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Digital polygon data of Glaciers of Bhutan in 2000. This dataset is created using Landsat TM and ETM+, imageries of 2000. The glacier outlines was derived semi-automatically using object-based image classification (OBIC ) method separately for clean ice and debris cover and further editing and validation was done carefully by draping over the high resolution images from Google Earth.


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Digital polygon data of Glaciers of Bhutan in 1990. This dataset is created using Landsat MSS, imageries of 1990. The glacier outlines was derived semi-automatically using object-based image classification (OBIC ) method separately for clean ice and debris cover and further editing and validation was done carefully by draping over the high resolution images from Google Earth.


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Digital polygon data of Glaciers of Bhutan in 1980. This dataset is created using Landsat MSS imageries of 1980. The glacier outlines was derived semi-automatically using object-based image classification (OBIC ) method separately for clean ice and debris cover and further editing and validation was done carefully by draping over the high resolution images from Google Earth.


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The comprehensive baseline information on the glaciers of the HKH region was generated semi-automatically using more than 200 Landsat 7 ETM+ images of 2005 ± 3 years with minimum cloud and snow coverage. The glacier outlines were derived by using object-based image classification method separately for clean-ice and debris-covered glaciers with some manual intervention. The attribute data were assigned to each glacier using 90m resolution SRTM DEM. This data does not cover the China part.


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The Gorkha earthquake (M 7.8) on 25 April 2015 and later aftershocks struck South Asia, killing 9,000 and damaging a large region. Supported by a large campaign of responsive satellite data acquisitions over the earthquake disaster zone, our team undertook a satellite image survey of the earthquakes’ induced geohazards in Nepal and China and an assessment of the geomorphic, tectonic, and geologic controls on quake-induced landslides. Timely analysis and communication aided response and recovery and informed decision makers. We mapped 4312 co-seismic and post-seismic landslides and surveyed 491 glacier lakes for earthquake damage, but found only 9 landslide-impacted lakes and no visible satellite evidence of outbursts. Landslide densities are correlated with slope, peak ground acceleration, surface downdrop, and specific metamorphic lithologies and large plutonic intrusions.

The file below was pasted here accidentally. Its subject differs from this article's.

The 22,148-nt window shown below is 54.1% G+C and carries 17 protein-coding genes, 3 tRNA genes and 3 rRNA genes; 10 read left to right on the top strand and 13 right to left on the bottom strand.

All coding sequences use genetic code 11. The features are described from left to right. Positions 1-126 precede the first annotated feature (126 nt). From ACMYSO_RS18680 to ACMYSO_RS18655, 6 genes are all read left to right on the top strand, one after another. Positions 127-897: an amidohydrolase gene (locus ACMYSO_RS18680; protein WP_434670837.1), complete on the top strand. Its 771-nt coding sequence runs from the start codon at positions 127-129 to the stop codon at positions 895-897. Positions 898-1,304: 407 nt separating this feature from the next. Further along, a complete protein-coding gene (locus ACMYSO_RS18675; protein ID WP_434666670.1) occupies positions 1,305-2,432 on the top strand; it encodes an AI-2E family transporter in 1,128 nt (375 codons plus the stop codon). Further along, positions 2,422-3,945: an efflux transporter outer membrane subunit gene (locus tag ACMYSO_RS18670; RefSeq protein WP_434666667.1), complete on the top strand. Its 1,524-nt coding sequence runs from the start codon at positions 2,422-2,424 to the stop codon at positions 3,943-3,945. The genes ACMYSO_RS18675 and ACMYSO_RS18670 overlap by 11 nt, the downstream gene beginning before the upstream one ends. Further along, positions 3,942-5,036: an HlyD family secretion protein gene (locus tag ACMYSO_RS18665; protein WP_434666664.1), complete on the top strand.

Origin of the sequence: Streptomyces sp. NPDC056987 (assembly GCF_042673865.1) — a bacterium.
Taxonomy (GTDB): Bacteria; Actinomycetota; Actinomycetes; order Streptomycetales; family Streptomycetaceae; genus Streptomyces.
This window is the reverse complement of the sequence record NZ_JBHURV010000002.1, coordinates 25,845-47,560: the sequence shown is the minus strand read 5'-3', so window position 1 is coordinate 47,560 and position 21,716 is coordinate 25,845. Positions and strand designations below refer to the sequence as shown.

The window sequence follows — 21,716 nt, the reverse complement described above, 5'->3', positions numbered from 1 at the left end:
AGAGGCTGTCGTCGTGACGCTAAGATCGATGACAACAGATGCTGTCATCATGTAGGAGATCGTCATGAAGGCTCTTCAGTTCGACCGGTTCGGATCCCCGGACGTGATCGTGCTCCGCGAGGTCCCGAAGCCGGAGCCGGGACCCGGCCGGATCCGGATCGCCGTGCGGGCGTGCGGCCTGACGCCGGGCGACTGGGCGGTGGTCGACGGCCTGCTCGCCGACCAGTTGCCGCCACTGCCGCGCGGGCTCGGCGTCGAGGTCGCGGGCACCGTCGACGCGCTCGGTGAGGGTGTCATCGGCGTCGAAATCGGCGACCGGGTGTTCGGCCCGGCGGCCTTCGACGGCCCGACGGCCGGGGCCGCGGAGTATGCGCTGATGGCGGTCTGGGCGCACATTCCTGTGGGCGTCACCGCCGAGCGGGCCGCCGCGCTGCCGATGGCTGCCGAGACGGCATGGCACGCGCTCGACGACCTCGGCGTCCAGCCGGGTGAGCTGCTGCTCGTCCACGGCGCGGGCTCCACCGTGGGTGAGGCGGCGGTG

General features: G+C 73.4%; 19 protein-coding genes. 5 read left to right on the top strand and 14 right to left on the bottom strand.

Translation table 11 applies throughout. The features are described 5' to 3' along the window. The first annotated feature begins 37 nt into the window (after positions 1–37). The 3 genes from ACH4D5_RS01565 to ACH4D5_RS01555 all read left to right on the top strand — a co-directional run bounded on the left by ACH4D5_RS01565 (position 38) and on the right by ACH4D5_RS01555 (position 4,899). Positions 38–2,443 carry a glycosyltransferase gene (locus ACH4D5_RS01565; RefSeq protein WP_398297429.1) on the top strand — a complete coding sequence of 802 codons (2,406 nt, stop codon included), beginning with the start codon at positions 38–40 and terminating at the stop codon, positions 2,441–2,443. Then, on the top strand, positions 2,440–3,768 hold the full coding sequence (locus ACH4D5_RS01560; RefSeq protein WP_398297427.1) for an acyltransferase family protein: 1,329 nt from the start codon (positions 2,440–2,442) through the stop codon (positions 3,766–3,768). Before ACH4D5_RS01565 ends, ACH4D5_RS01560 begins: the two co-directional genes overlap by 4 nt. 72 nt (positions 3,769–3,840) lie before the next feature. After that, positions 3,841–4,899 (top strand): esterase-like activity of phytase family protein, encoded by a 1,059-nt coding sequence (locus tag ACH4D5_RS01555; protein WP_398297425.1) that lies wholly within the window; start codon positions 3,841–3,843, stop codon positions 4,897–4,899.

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The Gorkha earthquake (M 7.8) on 25 April 2015 and later aftershocks struck South Asia, killing 9,000 and damaging a large region. Supported by a large campaign of responsive satellite data acquisitions over the earthquake disaster zone, our team undertook a satellite image survey of the earthquakes’ induced geohazards in Nepal and China and an assessment of the geomorphic, tectonic, and geologic controls on quake-induced landslides. Timely analysis and communication aided response and recovery and informed decision makers. We mapped 4312 co-seismic and post-seismic landslides and surveyed 491 glacier lakes for earthquake damage, but found only 9 landslide-impacted lakes and no visible satellite evidence of outbursts. Landslide densities are correlated with slope, peak ground acceleration, surface downdrop, and specific metamorphic lithologies and large plutonic intrusions.


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This is the first inventory of glacial lakes of Nepal Himalaya. The data is prepared using topographic maps, aerial photographs and satellite images.